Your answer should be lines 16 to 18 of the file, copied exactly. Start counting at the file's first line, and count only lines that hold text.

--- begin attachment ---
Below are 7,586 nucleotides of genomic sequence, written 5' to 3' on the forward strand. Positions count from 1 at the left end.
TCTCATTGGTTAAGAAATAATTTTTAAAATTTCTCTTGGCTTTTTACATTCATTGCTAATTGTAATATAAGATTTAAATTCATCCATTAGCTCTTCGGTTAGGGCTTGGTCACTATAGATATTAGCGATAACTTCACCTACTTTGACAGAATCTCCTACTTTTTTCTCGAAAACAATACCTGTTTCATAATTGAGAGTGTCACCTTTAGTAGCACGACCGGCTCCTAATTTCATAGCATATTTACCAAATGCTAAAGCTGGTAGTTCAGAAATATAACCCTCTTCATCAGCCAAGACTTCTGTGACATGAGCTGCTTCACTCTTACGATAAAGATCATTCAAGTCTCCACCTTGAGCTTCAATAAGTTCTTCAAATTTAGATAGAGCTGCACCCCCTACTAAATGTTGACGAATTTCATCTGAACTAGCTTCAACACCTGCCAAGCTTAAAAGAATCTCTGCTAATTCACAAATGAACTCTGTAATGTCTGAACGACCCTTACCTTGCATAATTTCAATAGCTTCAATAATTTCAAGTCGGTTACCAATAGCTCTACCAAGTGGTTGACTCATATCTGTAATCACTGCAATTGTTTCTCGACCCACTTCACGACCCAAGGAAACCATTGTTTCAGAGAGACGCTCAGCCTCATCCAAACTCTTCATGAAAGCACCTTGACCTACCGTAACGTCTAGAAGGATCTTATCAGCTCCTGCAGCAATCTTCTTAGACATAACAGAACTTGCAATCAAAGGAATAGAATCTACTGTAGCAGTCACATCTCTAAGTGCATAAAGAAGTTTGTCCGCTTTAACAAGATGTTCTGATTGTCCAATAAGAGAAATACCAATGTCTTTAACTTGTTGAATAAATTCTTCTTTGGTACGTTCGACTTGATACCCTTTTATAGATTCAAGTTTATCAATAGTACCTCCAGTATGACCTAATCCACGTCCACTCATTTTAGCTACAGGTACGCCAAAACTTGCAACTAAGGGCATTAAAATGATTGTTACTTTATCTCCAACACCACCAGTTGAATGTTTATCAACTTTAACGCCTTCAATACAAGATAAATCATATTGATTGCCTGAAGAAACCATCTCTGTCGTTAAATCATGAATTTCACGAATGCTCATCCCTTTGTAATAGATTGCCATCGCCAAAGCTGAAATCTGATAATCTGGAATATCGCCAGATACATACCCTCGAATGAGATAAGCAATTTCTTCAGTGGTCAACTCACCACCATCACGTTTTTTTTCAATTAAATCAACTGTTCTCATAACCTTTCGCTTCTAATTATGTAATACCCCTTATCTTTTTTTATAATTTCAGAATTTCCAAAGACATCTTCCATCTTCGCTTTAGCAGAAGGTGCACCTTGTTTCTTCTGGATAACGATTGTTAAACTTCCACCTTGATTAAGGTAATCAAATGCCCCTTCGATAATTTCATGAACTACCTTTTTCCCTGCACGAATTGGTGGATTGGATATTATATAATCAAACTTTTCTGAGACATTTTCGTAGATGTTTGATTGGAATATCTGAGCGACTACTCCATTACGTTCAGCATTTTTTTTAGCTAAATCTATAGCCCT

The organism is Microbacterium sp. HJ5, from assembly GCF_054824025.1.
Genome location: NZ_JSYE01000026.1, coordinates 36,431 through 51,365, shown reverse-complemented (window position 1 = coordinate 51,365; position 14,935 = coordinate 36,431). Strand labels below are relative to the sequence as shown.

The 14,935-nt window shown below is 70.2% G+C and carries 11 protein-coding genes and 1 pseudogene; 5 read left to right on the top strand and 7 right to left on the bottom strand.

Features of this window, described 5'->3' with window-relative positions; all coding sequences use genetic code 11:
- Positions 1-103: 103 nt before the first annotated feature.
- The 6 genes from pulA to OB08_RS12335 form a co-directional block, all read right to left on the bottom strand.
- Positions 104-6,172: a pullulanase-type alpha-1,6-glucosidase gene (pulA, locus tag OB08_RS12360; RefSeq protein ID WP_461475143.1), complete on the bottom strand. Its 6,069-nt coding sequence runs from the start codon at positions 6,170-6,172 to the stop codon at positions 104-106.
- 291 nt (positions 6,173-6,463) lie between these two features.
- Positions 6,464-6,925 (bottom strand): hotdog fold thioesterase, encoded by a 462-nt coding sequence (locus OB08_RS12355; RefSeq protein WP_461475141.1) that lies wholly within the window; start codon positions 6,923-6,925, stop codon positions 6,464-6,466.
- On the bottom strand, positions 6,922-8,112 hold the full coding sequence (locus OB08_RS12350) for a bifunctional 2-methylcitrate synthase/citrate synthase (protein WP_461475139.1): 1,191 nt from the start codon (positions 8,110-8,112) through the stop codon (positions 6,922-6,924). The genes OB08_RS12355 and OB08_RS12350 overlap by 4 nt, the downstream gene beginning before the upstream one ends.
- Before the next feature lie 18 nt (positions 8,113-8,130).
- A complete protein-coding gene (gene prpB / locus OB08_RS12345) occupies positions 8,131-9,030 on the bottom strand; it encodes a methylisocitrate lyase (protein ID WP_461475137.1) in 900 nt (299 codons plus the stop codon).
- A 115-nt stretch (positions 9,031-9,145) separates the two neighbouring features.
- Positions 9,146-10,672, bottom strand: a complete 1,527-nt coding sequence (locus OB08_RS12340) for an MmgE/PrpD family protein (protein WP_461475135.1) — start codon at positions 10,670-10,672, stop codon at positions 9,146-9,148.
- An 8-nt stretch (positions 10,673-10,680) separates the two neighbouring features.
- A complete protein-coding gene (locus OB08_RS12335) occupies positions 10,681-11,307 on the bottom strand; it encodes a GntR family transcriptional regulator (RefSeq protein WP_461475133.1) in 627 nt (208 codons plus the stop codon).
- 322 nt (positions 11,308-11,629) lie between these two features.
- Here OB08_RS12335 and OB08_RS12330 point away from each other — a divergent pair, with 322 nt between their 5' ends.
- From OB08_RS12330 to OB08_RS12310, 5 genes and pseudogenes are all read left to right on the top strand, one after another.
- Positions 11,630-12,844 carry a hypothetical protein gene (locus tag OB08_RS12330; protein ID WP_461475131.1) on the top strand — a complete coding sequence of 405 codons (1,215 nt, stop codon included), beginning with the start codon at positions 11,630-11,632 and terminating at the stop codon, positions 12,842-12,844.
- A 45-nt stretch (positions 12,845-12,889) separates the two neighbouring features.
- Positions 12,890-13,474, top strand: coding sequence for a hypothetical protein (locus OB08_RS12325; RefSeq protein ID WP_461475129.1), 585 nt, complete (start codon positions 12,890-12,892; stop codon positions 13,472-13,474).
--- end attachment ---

- Positions 9,146-10,672, bottom strand: a complete 1,527-nt coding sequence (locus OB08_RS12340) for an MmgE/PrpD family protein (protein WP_461475135.1) — start codon at positions 10,670-10,672, stop codon at positions 9,146-9,148.
- An 8-nt stretch (positions 10,673-10,680) separates the two neighbouring features.
- A complete protein-coding gene (locus OB08_RS12335) occupies positions 10,681-11,307 on the bottom strand; it encodes a GntR family transcriptional regulator (RefSeq protein WP_461475133.1) in 627 nt (208 codons plus the stop codon).